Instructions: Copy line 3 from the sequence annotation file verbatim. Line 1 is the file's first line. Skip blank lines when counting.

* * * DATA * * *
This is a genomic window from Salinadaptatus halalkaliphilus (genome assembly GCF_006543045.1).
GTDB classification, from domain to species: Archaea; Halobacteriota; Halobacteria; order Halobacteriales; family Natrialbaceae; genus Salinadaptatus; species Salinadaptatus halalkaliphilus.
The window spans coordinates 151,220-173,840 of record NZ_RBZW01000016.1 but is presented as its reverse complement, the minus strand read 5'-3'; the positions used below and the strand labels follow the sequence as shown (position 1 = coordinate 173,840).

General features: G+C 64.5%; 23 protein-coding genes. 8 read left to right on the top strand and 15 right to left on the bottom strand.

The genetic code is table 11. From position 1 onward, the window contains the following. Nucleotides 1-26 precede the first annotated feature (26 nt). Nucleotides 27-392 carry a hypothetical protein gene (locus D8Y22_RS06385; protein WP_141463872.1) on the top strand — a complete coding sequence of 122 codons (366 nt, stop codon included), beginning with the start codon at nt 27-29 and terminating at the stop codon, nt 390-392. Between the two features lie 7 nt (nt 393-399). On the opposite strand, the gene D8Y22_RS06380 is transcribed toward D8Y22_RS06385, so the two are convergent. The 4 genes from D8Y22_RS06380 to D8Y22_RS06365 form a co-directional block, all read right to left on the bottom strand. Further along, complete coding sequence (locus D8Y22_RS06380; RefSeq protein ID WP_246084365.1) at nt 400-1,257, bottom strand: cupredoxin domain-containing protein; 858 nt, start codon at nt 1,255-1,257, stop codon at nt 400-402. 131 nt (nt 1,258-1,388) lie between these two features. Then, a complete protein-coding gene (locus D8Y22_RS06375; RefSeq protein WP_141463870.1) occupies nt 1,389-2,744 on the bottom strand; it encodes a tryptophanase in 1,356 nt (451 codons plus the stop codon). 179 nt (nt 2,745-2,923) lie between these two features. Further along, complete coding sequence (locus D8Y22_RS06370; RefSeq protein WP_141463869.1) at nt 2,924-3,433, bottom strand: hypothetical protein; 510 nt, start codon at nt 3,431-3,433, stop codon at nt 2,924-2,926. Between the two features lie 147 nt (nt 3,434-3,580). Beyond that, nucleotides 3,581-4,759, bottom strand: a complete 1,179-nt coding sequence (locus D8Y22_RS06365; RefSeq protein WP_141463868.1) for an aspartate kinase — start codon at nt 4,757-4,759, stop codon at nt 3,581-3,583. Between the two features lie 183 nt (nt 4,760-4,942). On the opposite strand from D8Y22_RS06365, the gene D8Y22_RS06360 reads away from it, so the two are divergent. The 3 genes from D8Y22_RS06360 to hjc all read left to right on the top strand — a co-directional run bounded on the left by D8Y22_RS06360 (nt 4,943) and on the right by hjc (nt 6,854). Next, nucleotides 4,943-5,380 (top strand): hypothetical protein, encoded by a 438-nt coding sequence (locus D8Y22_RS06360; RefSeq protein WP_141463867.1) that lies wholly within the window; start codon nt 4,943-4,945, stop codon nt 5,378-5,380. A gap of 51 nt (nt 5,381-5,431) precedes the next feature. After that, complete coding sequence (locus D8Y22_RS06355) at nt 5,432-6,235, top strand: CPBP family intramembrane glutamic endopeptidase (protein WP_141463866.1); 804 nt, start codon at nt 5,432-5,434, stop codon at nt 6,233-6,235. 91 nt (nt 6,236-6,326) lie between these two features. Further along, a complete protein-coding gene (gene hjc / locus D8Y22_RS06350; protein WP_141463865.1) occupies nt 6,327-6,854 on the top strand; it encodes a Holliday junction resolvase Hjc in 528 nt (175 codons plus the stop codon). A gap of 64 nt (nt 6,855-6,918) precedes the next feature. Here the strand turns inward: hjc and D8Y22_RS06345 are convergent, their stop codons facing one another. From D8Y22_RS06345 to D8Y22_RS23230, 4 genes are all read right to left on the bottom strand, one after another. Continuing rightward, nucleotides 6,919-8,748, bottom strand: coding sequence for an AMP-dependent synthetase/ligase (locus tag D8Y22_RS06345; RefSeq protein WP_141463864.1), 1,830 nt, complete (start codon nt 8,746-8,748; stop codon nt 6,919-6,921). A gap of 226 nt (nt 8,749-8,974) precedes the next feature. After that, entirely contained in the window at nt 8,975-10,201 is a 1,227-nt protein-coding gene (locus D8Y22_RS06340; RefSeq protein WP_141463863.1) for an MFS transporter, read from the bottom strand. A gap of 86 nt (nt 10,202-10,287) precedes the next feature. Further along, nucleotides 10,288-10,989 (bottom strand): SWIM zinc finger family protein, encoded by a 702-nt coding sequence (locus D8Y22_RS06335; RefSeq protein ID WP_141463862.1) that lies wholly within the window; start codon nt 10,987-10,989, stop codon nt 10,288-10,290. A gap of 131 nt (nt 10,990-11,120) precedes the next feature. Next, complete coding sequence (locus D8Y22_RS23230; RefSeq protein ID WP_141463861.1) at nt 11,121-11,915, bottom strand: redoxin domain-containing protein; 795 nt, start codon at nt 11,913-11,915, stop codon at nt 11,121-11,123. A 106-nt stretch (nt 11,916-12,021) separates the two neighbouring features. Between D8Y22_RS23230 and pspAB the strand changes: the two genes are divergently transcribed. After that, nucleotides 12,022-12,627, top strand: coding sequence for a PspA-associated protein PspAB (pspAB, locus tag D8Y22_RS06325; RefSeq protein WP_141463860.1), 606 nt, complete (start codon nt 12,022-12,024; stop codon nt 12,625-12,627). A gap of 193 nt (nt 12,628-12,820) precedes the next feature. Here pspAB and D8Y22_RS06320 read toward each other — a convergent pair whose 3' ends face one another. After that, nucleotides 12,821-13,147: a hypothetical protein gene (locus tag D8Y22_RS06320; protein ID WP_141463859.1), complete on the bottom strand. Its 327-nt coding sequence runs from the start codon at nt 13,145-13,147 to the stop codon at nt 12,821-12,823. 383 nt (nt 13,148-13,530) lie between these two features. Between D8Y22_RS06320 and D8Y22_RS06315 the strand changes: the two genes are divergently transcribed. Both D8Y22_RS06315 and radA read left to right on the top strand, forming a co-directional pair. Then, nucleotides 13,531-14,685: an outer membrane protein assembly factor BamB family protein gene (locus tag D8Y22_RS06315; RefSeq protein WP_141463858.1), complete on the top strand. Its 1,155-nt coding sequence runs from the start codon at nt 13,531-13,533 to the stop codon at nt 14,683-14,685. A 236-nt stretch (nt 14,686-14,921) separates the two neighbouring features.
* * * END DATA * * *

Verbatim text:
The window spans coordinates 151,220-173,840 of record NZ_RBZW01000016.1 but is presented as its reverse complement, the minus strand read 5'-3'; the positions used below and the strand labels follow the sequence as shown (position 1 = coordinate 173,840).